In 2014, the state legislature requested that Washington’s Education Research & Data Center (ERDC) “create a report of employment and earnings outcomes for degrees, apprenticeships and certificates earned at public schools and universities.” The agency delivered that report in 2015, along with an interactive dashboard that displays earnings data for students in different fields of study and levels of attainment.

The results will surprise anyone who still believes that a 4-year degree is the only route to career success. Using data from the high school graduating class of 2009, the report reveals the earnings for individuals in Washington State across a number of educational pathways. Data like this can be useful to students and parents planning their schooling and workforce training, as well as policymakers deciding how to distribute funding among the many postsecondary institutions.

Unemployment insurance wage records collected by the Washington State Employment Security Department are used to determine earnings. These data do not include self-employed individuals, federal employees or those employed exclusively outside Washington state. The dataset includes the earnings of students who received degrees or certificates from public universities and colleges (including community and technical colleges), or those who completed apprenticeship programs in Washington and are employed in the state.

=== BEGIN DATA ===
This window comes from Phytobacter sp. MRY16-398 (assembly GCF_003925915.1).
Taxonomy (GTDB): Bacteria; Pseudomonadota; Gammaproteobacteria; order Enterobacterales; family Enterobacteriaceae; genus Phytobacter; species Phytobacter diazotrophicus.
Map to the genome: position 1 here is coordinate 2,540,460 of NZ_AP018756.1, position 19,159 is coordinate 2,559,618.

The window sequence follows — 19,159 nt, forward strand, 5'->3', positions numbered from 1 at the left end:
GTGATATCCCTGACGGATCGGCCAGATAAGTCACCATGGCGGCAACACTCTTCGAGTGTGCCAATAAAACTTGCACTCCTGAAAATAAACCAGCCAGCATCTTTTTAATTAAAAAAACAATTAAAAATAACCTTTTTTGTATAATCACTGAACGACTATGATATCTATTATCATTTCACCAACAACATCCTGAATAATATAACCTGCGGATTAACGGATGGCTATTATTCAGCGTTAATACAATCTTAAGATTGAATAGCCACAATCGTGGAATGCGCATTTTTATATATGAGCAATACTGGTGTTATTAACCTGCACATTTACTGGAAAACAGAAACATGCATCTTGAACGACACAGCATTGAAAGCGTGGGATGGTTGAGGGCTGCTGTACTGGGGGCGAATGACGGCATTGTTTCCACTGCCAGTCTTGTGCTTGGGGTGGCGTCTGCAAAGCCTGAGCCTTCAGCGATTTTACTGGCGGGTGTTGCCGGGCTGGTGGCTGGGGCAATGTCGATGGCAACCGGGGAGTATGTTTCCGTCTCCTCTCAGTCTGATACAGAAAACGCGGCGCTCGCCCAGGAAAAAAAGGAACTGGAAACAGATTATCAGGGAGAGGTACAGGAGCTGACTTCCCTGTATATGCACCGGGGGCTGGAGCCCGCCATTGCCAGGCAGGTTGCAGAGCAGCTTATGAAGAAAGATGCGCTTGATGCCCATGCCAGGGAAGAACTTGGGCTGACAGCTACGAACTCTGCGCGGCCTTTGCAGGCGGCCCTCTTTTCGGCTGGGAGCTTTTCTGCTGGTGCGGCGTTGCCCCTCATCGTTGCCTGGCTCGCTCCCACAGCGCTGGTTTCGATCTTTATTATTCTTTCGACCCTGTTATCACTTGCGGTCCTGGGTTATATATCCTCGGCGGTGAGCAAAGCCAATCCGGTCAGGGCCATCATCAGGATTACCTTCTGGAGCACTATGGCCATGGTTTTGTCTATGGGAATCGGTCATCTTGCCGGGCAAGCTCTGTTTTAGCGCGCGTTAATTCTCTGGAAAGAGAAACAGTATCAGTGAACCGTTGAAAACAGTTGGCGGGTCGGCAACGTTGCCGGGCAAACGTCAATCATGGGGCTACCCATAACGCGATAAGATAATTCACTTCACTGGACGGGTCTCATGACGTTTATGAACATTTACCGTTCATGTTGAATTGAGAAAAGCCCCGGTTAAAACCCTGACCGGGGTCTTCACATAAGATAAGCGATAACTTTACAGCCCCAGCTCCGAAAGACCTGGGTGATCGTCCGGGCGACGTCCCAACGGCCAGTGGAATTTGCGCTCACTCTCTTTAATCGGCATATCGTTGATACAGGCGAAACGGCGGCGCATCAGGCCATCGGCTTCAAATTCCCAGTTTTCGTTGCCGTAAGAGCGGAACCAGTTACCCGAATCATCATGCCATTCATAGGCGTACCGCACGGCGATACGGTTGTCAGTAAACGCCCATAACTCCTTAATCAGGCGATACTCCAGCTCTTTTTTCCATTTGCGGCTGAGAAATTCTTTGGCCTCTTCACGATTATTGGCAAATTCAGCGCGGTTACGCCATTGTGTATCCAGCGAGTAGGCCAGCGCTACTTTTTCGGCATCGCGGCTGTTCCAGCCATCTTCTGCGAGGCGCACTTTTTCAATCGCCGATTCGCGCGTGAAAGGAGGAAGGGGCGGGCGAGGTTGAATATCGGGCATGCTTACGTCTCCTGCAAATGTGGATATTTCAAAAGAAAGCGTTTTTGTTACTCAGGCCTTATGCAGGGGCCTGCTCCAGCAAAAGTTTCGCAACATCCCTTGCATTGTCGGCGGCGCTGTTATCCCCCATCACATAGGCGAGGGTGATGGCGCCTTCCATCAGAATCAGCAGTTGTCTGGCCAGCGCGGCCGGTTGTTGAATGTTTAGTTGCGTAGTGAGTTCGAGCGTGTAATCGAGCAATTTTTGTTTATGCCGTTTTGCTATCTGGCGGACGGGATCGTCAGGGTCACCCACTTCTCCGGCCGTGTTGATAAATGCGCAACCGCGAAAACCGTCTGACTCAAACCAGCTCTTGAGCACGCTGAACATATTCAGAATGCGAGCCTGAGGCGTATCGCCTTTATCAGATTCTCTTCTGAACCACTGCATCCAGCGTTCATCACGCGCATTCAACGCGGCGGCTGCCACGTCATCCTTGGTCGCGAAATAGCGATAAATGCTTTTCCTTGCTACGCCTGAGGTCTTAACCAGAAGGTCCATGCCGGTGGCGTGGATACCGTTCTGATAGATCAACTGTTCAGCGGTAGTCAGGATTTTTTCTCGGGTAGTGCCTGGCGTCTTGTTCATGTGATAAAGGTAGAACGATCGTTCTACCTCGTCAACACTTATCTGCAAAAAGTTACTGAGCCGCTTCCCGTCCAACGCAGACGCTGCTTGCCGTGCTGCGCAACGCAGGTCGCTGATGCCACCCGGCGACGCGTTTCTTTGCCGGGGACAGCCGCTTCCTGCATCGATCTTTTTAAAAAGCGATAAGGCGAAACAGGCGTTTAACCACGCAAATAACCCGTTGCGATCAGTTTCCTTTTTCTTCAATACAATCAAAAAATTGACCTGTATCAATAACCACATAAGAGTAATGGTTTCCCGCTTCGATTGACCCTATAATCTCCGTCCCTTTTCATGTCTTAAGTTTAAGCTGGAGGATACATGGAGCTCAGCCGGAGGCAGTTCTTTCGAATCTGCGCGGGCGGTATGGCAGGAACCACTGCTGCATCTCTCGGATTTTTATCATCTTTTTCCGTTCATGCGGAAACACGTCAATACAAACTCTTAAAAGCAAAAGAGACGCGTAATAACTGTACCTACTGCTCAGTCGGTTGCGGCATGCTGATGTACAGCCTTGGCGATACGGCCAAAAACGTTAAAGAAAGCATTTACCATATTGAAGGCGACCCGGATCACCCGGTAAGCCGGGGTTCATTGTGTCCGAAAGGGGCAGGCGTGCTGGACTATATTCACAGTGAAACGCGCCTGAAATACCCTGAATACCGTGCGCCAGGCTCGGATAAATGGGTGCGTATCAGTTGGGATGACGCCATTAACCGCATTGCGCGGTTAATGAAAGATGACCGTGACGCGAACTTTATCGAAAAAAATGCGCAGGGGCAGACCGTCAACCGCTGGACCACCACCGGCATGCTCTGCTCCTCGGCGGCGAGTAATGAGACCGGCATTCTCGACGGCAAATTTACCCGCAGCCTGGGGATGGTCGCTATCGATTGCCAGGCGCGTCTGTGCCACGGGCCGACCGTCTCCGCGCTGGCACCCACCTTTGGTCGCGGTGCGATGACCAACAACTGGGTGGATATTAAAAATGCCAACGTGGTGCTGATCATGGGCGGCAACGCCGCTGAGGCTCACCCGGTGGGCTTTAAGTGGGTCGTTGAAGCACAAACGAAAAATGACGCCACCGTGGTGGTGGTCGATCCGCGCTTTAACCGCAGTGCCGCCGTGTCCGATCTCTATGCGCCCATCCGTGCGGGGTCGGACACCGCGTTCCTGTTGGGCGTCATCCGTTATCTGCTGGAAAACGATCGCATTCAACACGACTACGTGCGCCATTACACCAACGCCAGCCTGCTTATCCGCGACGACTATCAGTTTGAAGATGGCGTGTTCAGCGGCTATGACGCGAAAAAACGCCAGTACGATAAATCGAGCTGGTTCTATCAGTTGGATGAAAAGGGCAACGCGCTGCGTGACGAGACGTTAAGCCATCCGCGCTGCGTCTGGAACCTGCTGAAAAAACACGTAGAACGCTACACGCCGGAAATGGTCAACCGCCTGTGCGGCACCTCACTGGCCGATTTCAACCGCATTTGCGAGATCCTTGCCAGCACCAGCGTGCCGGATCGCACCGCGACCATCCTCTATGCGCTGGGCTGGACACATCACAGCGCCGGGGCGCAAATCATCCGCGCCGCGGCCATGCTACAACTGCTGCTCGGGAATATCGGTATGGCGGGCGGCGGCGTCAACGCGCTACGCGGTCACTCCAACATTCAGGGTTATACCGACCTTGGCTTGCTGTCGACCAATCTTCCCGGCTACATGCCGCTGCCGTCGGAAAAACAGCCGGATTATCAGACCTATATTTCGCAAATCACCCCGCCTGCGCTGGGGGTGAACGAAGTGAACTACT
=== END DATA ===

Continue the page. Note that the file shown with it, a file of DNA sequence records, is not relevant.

The findings reinforce other recent research publications that have found multiple pathways to highly compensated employment that don’t require 4-years or more of postsecondary training.

One noteworthy trait of this dataset is that it represents first-year earnings only. Perhaps over time a longitudinal dataset can be developed which tracks individuals for many years in regards to earnings, employment status, and

Apprenticeships Rule!

Upon evaluating the data, one major takeaway is the huge ROI for apprenticeships. Among seven types of postsecondary credentials featured in the study, apprenticeships finished just behind those in the highest-paid category of doctoral degrees. The median individual earned $69,200 in the first year after completing their apprenticeship. That’s more than those who received Bachelor’s, Master’s, and nonprofessional Doctoral degrees!

Apprenticeships follow an “earn while you learn” model, combining classroom studies with extensive, paid, on-the-job training under supervision of a journey-level craftsperson or trade professional. This “get paid to learn” model makes apprenticeships a great way to avoid debt while jumpstarting a highly compensated career.

Figure 2 below shows median first-year earnings for apprentice completers in five specific fields. The Washington State median earning for all completers was $69,200. Law enforcement, firefighting and related protective services apprenticeships had the highest median first-year earnings ($86,900).